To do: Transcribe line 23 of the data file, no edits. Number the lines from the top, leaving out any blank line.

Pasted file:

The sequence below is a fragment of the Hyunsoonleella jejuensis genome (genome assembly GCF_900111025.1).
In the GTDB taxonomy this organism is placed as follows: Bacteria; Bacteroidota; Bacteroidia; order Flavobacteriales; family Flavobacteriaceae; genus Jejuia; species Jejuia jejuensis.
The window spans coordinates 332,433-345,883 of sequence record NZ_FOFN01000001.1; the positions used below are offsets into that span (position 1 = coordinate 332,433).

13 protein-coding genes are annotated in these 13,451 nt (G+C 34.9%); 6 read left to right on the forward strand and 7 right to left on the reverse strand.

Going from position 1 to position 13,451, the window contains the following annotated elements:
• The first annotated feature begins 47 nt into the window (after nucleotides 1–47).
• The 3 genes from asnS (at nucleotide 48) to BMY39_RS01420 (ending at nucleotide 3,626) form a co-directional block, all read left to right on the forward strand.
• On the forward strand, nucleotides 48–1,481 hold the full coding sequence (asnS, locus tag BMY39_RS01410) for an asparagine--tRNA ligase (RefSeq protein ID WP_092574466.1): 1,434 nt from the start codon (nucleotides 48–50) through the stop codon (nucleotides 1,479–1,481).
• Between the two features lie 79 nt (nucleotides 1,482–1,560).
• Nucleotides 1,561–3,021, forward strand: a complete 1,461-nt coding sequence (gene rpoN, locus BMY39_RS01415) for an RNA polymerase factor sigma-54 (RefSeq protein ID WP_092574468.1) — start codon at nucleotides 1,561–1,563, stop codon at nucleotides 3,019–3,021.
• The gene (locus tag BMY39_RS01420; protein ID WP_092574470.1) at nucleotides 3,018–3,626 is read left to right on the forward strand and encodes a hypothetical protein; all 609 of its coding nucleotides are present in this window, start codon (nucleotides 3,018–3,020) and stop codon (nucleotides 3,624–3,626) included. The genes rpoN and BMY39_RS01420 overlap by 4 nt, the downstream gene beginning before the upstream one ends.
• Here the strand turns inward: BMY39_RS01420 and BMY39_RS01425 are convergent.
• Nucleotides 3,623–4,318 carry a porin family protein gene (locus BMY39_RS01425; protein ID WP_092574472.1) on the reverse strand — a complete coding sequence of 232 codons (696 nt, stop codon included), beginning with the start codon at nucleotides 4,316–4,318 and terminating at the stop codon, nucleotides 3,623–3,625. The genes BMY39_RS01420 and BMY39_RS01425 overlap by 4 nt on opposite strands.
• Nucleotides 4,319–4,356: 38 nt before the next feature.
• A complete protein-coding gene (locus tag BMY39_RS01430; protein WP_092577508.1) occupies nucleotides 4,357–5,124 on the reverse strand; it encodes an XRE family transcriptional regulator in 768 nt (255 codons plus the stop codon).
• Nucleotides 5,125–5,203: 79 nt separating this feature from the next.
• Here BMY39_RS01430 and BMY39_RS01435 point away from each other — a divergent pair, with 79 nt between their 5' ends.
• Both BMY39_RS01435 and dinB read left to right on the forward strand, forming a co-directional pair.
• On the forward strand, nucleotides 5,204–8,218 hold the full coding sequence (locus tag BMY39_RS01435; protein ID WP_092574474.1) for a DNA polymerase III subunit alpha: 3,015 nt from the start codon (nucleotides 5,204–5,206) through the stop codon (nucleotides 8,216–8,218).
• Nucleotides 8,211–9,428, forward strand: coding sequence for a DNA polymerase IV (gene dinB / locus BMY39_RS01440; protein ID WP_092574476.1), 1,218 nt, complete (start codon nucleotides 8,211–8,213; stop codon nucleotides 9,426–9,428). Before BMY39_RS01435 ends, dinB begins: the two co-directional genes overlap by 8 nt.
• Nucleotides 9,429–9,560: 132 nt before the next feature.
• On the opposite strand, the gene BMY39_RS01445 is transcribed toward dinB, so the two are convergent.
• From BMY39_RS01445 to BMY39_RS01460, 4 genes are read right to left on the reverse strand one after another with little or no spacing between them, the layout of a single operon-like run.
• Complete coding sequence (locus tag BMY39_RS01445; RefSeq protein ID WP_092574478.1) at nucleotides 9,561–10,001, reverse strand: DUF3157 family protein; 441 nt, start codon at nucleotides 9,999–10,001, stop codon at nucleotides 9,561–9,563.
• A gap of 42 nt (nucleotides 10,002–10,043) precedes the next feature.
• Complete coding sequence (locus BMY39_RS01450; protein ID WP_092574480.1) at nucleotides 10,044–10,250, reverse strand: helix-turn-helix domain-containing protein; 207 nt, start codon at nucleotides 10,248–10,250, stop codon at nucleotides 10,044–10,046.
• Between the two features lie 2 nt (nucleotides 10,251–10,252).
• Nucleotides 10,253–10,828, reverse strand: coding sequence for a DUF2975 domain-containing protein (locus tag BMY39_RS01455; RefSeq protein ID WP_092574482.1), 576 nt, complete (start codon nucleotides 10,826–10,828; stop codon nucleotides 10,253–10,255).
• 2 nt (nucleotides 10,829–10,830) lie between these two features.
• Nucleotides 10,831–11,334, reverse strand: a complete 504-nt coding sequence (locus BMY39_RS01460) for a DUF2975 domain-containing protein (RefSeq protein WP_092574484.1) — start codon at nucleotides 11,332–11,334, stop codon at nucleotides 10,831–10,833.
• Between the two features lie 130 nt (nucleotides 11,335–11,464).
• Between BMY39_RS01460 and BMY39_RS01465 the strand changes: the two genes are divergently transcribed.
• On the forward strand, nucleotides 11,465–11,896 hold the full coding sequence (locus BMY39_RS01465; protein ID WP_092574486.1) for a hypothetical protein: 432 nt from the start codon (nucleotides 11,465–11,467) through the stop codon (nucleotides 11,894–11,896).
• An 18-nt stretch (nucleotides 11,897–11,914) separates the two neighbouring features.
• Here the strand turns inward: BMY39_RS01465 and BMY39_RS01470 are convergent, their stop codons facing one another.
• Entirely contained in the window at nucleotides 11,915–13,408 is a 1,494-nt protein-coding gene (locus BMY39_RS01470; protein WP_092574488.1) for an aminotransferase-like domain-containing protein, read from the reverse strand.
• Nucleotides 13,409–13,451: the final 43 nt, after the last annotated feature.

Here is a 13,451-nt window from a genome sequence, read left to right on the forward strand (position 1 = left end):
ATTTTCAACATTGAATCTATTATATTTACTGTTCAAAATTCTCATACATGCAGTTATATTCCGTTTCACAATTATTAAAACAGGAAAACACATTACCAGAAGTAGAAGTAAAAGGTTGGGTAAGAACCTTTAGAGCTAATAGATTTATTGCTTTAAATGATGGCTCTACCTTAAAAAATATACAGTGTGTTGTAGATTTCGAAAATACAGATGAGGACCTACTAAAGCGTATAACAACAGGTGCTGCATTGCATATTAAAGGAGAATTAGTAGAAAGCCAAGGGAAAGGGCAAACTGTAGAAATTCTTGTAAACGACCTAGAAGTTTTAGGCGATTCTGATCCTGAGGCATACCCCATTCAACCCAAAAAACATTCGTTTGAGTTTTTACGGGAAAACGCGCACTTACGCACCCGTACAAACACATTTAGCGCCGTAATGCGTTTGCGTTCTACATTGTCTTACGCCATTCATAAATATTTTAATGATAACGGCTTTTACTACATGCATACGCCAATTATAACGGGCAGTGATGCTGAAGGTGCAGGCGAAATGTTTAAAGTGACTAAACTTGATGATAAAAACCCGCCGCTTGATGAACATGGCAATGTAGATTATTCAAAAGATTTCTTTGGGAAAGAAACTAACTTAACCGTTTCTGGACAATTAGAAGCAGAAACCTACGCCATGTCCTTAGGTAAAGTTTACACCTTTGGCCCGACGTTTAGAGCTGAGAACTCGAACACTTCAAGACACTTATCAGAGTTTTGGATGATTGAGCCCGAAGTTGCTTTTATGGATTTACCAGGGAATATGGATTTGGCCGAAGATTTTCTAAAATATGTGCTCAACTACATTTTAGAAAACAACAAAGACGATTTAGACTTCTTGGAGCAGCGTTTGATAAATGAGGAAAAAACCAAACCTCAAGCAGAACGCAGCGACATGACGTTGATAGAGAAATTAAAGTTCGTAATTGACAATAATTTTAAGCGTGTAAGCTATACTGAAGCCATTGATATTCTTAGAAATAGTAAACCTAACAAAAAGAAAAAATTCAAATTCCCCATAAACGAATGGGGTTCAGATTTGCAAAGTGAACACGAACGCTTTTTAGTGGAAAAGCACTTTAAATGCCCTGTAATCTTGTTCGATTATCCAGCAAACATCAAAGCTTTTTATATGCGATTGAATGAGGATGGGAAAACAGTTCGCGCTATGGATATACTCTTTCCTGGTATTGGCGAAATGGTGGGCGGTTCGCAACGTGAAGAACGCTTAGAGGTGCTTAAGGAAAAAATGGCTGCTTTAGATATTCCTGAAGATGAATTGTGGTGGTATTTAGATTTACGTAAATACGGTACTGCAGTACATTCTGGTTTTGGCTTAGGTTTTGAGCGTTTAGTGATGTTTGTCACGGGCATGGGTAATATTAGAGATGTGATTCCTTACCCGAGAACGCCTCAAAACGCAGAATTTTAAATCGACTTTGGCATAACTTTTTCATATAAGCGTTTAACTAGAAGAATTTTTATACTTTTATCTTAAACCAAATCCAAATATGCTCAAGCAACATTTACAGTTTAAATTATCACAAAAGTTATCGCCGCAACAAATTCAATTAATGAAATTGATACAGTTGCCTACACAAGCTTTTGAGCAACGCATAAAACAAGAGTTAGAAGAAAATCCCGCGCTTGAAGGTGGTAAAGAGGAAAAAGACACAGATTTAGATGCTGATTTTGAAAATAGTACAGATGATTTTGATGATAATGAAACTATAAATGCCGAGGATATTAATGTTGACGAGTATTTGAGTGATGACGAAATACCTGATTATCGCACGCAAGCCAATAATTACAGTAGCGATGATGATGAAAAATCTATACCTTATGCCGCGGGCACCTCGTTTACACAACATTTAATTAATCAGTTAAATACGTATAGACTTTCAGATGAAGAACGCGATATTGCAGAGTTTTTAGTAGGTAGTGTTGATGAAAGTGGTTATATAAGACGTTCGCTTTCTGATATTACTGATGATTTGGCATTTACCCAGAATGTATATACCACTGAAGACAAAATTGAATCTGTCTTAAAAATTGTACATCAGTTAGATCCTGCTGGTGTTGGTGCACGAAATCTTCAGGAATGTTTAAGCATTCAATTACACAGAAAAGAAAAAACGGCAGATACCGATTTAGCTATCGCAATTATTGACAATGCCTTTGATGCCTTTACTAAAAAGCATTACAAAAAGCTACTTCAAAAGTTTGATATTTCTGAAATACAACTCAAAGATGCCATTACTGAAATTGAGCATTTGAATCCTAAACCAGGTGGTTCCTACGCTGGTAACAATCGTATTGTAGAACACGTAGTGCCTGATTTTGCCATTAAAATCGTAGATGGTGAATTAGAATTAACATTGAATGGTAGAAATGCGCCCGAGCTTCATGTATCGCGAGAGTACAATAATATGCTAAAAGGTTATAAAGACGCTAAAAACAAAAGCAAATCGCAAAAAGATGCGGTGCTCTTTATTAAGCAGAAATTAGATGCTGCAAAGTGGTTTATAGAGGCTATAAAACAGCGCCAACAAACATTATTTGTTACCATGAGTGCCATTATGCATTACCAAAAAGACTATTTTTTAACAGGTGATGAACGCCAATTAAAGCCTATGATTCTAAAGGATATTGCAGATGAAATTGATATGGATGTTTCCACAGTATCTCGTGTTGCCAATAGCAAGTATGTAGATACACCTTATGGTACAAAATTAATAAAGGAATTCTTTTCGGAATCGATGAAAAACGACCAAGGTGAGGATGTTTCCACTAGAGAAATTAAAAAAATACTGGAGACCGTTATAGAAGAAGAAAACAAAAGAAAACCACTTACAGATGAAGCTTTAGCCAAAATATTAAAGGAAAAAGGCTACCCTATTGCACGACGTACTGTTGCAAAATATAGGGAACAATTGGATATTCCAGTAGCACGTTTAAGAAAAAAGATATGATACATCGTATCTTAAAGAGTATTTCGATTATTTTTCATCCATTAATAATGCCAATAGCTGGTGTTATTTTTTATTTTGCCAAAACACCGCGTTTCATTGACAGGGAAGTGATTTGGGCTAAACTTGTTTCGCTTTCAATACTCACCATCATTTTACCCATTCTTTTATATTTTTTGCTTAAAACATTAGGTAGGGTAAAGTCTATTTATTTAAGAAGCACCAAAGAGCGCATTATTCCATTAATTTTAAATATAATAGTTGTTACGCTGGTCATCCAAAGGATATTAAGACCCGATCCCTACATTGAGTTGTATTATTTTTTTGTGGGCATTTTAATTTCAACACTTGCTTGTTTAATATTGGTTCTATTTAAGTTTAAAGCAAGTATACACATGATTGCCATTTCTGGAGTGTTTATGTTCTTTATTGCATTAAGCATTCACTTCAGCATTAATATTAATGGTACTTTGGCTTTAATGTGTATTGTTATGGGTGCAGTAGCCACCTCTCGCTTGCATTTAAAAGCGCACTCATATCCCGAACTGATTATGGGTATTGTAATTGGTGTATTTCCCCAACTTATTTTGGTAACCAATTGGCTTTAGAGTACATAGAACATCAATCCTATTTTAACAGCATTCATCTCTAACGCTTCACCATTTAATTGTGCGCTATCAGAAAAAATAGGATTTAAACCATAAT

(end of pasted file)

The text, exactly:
• From BMY39_RS01445 to BMY39_RS01460, 4 genes are read right to left on the reverse strand one after another with little or no spacing between them, the layout of a single operon-like run.